Beyoncé Breaks the Internet … Again

Beyonce Knowles
Singer Beyoncé Knowles at the halftime performance for Super Bowl 50. (COURTESY: The Associated Press)

On Feb. 6, Beyoncé released the song and video to her latest song, “Formation,” on Feb. 6. The song and video featured several provocative images: A post-Hurricane Katrina setting, a black American boy dancing in front of armed police officers and the words “Stop shooting us (in reference to high-profile shootings involving black males by the police):”

(SOURCE: YouTube)

On Feb. 7, Beyoncé followed up by performing “Formation” during halftime of Super Bowl 50:

(SOURCE: YouTube)

And just before her Super Bowl performance, Beyoncé completed her marketing hat trick by announcing she will be starting a new world tour, starting April 27 in Miami.

Of course, this is not the first time Beyoncé has broken the Internet by marketing through emerging media. In 2013, Beyoncé released her self-titled album by posting an Instagram video with the caption “Surprise!” announcing a new “visual” album featuring 14 songs and 17 videos (Marechal, para. 2).

This is a promotional picture from "Beyoncé," the fifth solo album from the singer Beyoncé.
This is a promotional picture from “Beyoncé,” the fifth solo album from the singer Beyoncé. (COURTESY: Columbia Records)

Social platforms frantically propelled the promotion from viral buzz; according to data provided by Twitter, the release generated over 1.2 million tweets in 12 hours and mentions of Beyoncé spiked by 500,000 tweets in 24 hours. (Lipshutz, para. 2). The album, released digitally to the iTunes Store without prior announcement or promotion, debuted at No. 1 on the Billboard 200. Beyoncé sold more than 600,000 copies in the United States in three days, making it the fastest-selling album in the history of the iTunes Store.

From a marketing standpoint, Beyoncé is using social media as an influential way to reach audiences. The release of new content to fans and the general public comes across as a “direct gift” without any commercial mediation. The strategy involves strong online customer engagement, a large fan base to promote content freely and a strong emphasis on word of mouth. By relying on her considerable following, Beyoncé demonstrated the power of emerging media as a potent marketing tool.

REFERENCES:
Beyoncé (2016, Feb. 6). Formation (clean).” YouTube [Video file]. Retrieved February 14, 2016, from https://youtu.be/7xwrbrgngUo

Lipshutz, J. (2013, Dec. 13). “Beyoncé’s surprise album: 20 tweets from mind-blown musicians. Billboard. Retrieved February 14, 2016, from http://www.billboard.com/articles/news/5839698/beyonces-surprise-album-20-tweets-from-mind-blown-musicians

Marechal, A..J. (2013, Dec. 13). “Beyoncé discreetly releases album, breaks the Internet.” Variety. Retrieved February 14, 2016, from http://variety.com/2013/music/news/beyonce-discreetly-releases-album-breaks-the-internet-1200952826/

Melina & Friends (2016, Feb. 7). “Beyoncé & Bruno Mars Formation Super Bowl 2016 halftime show.”  YouTube [Video file]. Retrieved February 14, 2016, from https://youtu.be/-5BPfRHX1SE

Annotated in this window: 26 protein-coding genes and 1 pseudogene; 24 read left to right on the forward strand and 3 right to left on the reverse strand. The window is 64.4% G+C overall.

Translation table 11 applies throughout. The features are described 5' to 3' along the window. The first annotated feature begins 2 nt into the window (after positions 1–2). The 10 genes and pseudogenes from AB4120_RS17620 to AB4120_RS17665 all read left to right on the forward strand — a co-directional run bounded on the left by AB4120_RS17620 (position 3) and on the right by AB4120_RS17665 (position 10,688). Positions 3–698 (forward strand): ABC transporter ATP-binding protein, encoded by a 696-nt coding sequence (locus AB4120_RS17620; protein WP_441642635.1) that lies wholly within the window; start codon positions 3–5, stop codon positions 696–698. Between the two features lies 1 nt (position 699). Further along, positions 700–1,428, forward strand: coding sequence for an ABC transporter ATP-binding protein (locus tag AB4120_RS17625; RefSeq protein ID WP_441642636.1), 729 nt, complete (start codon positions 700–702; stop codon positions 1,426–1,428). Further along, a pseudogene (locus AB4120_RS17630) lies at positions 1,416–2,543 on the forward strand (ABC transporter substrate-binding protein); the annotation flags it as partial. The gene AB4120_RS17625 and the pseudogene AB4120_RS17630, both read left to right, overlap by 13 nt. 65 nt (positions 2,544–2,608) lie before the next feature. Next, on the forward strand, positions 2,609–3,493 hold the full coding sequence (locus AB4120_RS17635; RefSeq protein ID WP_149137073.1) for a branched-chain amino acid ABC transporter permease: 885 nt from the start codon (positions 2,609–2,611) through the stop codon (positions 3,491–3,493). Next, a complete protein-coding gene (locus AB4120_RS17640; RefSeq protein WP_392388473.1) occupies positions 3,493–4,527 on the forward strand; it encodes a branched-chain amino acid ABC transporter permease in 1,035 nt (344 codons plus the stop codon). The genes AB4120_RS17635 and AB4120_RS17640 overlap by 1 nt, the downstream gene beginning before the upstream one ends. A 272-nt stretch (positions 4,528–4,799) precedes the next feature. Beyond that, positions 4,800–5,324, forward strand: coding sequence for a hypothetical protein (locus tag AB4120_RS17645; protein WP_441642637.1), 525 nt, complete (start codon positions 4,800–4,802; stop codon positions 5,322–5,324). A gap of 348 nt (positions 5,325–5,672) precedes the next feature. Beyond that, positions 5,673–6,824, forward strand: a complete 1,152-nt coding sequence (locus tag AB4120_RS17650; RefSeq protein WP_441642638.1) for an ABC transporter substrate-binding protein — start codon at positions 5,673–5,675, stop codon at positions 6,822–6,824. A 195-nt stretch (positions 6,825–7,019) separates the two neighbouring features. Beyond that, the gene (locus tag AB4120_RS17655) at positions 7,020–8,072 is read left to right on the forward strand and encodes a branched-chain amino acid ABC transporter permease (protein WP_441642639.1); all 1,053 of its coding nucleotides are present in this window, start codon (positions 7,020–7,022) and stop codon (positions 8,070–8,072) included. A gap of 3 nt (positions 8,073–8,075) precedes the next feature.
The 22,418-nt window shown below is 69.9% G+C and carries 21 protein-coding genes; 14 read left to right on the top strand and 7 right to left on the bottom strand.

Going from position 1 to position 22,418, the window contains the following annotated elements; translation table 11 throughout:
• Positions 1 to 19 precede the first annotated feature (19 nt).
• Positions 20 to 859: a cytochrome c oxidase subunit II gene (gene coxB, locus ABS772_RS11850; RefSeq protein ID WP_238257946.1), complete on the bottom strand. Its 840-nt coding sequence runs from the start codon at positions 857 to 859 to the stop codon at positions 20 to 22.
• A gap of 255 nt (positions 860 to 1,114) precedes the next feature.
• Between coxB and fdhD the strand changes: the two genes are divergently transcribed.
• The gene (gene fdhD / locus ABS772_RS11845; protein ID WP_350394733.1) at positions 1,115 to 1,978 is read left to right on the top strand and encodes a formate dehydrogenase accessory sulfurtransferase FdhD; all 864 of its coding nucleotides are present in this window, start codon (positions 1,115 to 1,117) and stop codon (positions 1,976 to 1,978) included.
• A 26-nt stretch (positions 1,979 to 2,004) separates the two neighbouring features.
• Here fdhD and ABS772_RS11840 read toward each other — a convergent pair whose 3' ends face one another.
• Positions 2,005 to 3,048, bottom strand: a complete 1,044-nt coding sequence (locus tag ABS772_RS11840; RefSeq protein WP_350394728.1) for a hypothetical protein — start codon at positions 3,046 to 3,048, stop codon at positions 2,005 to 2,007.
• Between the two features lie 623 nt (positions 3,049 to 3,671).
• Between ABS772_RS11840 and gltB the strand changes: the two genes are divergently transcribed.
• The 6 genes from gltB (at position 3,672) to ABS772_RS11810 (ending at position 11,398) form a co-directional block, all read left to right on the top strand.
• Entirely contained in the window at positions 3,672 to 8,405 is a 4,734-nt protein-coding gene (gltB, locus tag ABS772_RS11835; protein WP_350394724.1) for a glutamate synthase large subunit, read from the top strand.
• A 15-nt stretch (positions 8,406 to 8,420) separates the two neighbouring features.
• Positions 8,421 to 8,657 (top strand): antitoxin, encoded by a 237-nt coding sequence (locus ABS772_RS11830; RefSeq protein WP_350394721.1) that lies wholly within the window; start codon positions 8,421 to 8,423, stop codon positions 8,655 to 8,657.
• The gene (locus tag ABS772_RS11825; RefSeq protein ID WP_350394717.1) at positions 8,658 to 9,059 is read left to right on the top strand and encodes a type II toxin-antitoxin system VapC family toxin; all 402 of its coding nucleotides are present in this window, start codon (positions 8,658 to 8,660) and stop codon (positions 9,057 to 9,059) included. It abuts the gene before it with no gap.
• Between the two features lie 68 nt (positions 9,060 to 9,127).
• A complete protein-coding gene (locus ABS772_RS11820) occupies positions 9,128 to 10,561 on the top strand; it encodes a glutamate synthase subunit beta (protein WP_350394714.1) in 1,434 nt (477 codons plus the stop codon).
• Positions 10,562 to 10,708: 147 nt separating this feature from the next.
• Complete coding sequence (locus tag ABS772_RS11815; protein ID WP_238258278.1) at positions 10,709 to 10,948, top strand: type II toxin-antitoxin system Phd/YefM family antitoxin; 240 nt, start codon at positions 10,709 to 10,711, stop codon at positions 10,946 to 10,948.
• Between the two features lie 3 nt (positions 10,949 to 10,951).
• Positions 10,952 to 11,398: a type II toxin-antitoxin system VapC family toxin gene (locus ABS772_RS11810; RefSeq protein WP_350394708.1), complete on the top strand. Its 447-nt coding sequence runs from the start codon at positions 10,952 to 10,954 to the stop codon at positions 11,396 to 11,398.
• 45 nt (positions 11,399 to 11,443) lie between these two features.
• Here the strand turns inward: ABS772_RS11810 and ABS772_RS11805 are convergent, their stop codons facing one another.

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Race and Social Media

Many people use social media platforms such as Facebook for more than sharing personal updates. They now have become go-to outlets for news stories, particularly for younger generations. In a Media Insight polls review, 57 percent of millennials said that they get their news content from Facebook at least once per day (American Press Institute, para. 5).

However, there are differences in how groups use social networks. A 2014 Pew Research Center survey shows that Instagram is a more popular platform for Latino and black users while Pinterest is more popular among white users:

Latino use of social media

Moreover, another study by the Allstate/National Journal Heartland Monitor shows similar results. According to the survey, 60 percent of people on social media platforms share information about a local event or issue. However, the study showed that white respondents were more likely to post about events or entertainment while black users were most likely to share information about education or schools while Hispanic respondents were most likely to share news about crime or public safety (Zhou, para. 6).

As marketers, it is important to know how social media plays a big role in how groups learn about the world. Reading content is not a passive or random choice, and understanding where and how groups make decisions on content depends on which social media platforms that members of groups consider to be reliable. Marketers need to take conscious steps in making sure they create content where minority groups play an active part in participating in the engagement process.

Because while social media may not always facilitate conversation, it does play a factor in how that conversation starts.

REFERENCES:

American Press Institute (2015, Aug. 21). “Race, ethnicity and the use of social media for news.” Retrieved January 24, 2016, from https://www.americanpressinstitute.org/publications/reports/survey-research/race-ethnicity-social-media-news/

Krogstad, J. (2015, Feb. 3). “Social media preferences vary by race and ethnicity.” Pew Research Center. Retrieved January 24, 2016 from http://www.pewresearch.org/fact-tank/2015/02/03/social-media-preferences-vary-by-race-and-ethnicity/

Zhou, L. (2015, Oct. 5). “How race influences social media sharing.” Atlantic. Retrieved January 24, 2016, from http://www.theatlantic.com/technology/archive/2015/10/race-social-media/408889/